With 82% of 2022 claims denials associated with Medicare, and third-party audit volume rapidly climbing, hospitals and health systems are under intense pressure to protect and grow revenues.
These were among the key findings of the 2022 MDaudit Annual Benchmark Report released today by MDaudit, the healthcare technology company that harnesses the power of analytics and its proven track record to allow the nation’s premier healthcare organizations to retain revenue and reduce risk.
“Our analysis suggests that the post-pandemic era has given rise to a new phenomenon for healthcare. Medical spending is more discretionary for consumers impacted by inflation, driving dramatic reductions in revenues generated by physician office and hospital visits for the third quarter of 2022,” said Peter Butler, president and CEO, MDaudit. “Exacerbating this situation is the need to successfully defend against more third-party audits amidst chronic personnel and resource shortages.”
Driving Smarter Audits
Payers are investing in predictive modeling and artificial intelligence (AI) tools to scrutinize claims more closely before adjudication to reduce improper payments. The 2023 Department of Health and Human Services budget requests $2.5 billion in total investments for the Healthcare Fraud and Abuse Control and Medicaid Integrity Programs, $900 million of which is allocated for discretionary spending to advance technologies to scrutinize payment accuracy — up $26 million from 2022.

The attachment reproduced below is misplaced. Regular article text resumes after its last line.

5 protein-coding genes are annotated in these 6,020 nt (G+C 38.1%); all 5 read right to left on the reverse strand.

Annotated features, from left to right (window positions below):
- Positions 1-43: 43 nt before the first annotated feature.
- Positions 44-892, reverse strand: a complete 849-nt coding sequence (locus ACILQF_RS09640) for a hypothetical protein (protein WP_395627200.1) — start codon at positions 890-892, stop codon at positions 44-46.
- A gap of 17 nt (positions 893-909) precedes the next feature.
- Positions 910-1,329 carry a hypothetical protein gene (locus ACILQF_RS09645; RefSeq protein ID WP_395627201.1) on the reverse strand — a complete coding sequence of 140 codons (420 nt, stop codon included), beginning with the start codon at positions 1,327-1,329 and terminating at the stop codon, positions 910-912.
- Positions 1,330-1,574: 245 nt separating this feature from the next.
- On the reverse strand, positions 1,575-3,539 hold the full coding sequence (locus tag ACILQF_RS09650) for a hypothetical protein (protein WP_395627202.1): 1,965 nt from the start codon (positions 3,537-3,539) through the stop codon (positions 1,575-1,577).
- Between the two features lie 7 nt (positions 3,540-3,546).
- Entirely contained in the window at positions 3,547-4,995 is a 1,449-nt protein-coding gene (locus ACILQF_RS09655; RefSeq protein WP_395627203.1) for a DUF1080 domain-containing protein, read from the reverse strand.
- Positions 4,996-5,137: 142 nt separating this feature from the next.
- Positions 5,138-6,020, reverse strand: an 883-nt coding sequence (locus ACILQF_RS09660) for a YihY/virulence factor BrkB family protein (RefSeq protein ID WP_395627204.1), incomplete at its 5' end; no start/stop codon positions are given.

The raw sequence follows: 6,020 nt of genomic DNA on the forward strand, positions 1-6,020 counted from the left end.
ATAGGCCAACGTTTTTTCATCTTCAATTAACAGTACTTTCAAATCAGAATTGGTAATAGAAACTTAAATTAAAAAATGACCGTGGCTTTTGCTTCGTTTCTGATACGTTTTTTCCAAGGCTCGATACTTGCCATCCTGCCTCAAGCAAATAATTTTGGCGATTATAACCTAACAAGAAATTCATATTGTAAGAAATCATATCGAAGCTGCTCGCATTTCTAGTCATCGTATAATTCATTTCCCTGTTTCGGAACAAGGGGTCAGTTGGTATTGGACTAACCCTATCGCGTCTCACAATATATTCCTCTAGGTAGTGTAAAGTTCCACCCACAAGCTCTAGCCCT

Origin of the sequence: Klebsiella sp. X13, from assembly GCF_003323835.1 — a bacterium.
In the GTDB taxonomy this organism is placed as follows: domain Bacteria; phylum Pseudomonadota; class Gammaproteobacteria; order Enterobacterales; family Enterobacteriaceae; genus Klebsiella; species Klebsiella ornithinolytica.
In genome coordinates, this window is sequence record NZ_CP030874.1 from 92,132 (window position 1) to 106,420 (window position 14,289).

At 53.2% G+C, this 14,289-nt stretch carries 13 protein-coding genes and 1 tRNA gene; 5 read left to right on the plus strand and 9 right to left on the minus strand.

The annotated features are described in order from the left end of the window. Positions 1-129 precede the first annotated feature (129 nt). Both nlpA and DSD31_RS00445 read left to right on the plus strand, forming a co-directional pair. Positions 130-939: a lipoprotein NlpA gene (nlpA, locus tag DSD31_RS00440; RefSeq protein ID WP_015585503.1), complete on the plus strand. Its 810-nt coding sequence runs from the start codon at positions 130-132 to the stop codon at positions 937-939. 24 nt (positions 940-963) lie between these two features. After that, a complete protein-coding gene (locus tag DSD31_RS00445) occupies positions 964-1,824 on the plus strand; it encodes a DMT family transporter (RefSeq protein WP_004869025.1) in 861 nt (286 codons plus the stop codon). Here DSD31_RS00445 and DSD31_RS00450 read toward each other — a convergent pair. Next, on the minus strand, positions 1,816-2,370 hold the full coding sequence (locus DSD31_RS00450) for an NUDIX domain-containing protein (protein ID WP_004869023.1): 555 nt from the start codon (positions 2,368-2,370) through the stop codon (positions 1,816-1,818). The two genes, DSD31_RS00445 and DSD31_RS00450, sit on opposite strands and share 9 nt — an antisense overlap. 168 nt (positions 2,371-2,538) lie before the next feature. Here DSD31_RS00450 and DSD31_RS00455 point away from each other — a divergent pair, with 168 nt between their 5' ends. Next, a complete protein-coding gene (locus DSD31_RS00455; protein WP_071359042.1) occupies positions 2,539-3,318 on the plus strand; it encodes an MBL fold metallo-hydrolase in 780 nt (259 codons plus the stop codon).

This should be a concern for healthcare organizations – and the push compliance leaders need to find more efficient ways to retain at-risk revenues. Per the MDaudit analysis:
Billing compliance leaders mustleverage data and analytics as catalysts to proactively detect risks and perform audits for corrective action. Data-driven, risk-based audits (up 28% in 2022) can complement the annual compliance plan to ensure effective audit scope coverage.
By deploying prospective (up 31% in 2022) and retrospective auditing methods, compliance teams can drive cross-functional initiatives that mitigate compliance and revenue risks.
A key element of a successful revenue defense is to help compliance teams become more efficient in managing external payer audit requests to retain at-risk revenues. The role of billing compliance needs to be increasingly data-driven and cross-functional, as well as serving as a business partner to other teams including coding, revenue integrity, finance, pharmacy, and clinical, to meet changing and more complex risks. The MDaudit analysis also found that:
Artificial intelligence (AI) is a driving force in the future of technology, often enhancing the speed, precision, accuracy and effectiveness of human efforts. As a result, AI has had a tremendous impact on nearly every working industry, including healthcare and its specialties. In recent years, there has been an increased adoption rate of AI in the healthcare industry.
Although this growth may be related to the need for telehealth and other remote tools as a result of the COVID-19 pandemic, recent estimates predict a more than tenfold growth in the market for AI in medical imaging over the next decade.
Although there is a projected growth for AI in healthcare, if this technology cannot be efficiently implemented into existing daily workflows, then these AI tools will not be practical in a real-life setting. Understanding how healthcare practitioners use AI in a clinical setting and how AI can help solve real-life challenges are crucial to increasing further adoption rates. This will ultimately drive innovation around this technology and will lead to improved quality of patient care.
What clinicians want from AI-powered technology